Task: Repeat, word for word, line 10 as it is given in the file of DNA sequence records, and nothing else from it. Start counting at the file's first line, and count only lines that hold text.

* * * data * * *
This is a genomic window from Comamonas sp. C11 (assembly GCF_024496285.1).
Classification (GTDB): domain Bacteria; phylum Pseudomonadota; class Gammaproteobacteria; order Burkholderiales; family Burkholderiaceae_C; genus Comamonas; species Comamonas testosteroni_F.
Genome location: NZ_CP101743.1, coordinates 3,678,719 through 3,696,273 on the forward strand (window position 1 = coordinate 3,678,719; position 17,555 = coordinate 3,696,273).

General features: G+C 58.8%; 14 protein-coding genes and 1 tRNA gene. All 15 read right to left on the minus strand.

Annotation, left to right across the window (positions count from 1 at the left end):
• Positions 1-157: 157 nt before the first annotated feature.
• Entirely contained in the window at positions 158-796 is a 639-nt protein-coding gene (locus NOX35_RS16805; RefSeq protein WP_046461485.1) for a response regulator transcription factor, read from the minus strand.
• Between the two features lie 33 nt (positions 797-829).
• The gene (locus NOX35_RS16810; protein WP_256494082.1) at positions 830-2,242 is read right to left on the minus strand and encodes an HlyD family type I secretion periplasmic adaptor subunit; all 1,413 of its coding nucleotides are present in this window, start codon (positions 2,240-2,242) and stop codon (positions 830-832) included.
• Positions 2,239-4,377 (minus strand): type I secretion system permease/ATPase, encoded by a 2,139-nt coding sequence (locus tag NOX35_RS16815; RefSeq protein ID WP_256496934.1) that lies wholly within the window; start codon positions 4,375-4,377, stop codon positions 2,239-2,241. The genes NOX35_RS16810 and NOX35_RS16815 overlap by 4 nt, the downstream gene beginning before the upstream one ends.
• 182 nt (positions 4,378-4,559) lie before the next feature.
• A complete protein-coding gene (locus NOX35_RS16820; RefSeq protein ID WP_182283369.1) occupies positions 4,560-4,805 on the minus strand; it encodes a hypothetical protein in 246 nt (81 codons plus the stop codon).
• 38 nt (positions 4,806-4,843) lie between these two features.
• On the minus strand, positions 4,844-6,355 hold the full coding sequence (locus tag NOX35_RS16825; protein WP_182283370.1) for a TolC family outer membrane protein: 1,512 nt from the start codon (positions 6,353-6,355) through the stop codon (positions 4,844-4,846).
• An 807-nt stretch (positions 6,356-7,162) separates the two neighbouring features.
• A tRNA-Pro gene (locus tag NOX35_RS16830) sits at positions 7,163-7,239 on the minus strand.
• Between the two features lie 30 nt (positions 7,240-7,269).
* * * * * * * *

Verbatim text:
• Positions 2,239-4,377 (minus strand): type I secretion system permease/ATPase, encoded by a 2,139-nt coding sequence (locus tag NOX35_RS16815; RefSeq protein ID WP_256496934.1) that lies wholly within the window; start codon positions 4,375-4,377, stop codon positions 2,239-2,241. The genes NOX35_RS16810 and NOX35_RS16815 overlap by 4 nt, the downstream gene beginning before the upstream one ends.